Is There an IT Skills Shortage in the U.S.? Well, Yes and No

Don Tennant

There's probably no more hotly contested or controversial issue in IT than the question of whether there's an IT skills shortage in the U.S. One side claims adamantly that while we have plenty of IT workers, there's a definite shortage of the particular skills that companies increasingly need. The other side fires back that it's ludicrous to suggest that a skills shortage exists when so many IT professionals are unemployed or underemployed. So the answer to the question depends entirely on whom you ask.


I posed the question to a couple of IT executives who will attend the IT Business Edge Midmarket CIO Forum in Orlando In March, and both responded that they basically see no skills shortage. In both cases, it was a qualified "no."


I spoke with Tina Serio, manager of information and sales technologies at Spartan Chemical Co., a cleaning products manufacturer in Ohio, and she said that for the most part, she can find the skills she needs locally:

We have network services that we use locally. We outsourced the rewrite of a software program that we offer to our customers last year, and all of those skills were local. So I don't see, at least in our market, a big shortage.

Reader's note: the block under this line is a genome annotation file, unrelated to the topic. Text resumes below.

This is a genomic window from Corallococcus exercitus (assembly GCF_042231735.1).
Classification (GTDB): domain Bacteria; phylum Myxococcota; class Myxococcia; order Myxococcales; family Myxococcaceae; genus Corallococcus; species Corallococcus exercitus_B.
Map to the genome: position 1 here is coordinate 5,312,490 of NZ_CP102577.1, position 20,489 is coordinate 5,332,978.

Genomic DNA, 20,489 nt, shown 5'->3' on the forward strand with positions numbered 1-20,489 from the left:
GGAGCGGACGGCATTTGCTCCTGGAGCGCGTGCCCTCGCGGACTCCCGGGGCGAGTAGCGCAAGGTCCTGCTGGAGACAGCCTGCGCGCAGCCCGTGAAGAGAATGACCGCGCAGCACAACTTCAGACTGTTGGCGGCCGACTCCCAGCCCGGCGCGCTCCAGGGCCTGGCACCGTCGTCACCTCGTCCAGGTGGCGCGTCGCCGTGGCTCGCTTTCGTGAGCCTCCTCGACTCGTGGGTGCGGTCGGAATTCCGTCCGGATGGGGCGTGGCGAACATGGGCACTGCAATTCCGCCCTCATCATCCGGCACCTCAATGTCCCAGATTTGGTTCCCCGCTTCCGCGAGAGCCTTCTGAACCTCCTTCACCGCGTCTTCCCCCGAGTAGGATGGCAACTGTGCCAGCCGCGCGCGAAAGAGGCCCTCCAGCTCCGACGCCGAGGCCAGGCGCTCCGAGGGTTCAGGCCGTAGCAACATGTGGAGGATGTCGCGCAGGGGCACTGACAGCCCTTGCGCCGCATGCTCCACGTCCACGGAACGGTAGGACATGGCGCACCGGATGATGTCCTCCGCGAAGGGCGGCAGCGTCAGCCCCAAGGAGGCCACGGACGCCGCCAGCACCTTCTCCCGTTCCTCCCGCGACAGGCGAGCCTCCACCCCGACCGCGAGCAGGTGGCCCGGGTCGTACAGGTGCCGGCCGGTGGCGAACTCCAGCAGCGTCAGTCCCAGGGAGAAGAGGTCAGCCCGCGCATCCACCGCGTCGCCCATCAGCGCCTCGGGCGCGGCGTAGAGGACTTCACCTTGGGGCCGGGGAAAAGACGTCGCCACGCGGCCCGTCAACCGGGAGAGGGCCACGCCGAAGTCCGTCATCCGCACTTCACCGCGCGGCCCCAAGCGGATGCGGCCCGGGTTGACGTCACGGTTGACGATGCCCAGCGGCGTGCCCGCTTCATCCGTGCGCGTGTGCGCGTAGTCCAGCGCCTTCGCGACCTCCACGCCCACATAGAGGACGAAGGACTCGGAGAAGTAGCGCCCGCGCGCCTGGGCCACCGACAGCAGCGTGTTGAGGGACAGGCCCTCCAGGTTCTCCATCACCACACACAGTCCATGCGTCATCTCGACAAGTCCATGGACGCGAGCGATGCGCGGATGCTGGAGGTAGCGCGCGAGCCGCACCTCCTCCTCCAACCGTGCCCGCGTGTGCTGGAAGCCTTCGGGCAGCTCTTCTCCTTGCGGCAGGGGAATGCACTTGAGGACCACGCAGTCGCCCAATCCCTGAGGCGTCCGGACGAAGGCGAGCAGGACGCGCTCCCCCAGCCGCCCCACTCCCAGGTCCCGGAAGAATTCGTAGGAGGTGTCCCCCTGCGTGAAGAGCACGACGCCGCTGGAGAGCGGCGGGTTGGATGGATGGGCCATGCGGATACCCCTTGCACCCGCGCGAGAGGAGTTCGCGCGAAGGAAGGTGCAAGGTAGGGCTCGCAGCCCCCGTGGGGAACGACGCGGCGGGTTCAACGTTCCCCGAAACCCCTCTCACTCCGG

But again, there were qualifiers. The first one came when Serio recalled her experience last year when she was interviewing recent college graduates for a summer intern position:

None of them had the skills that I expected. I mean, these are people coming right out of college with information systems degrees, and they had no programming skills-none. ... It's almost like they go get a four-year degree, and then you train them to do what you need done.

The second qualifier stemmed from Spartan's ERP rollout three years ago. The ERP vendor was CDC Software, a unit of CDC Corp. in Hong Kong, and the CDC consultants were hardly locals. According to Serio:

Most of their consultants were international, and we had to use them because we needed people who were experts in the system. [The consultants were] from Yugoslavia, Germany, Poland, Canada. I mean, we went with a global company for the ERP system, so it makes sense.

I wondered aloud whether that reflected a lack of sufficient ERP skills in the U.S., and Serio made it clear that the rigors of an ERP implementation leave little time to ponder such questions: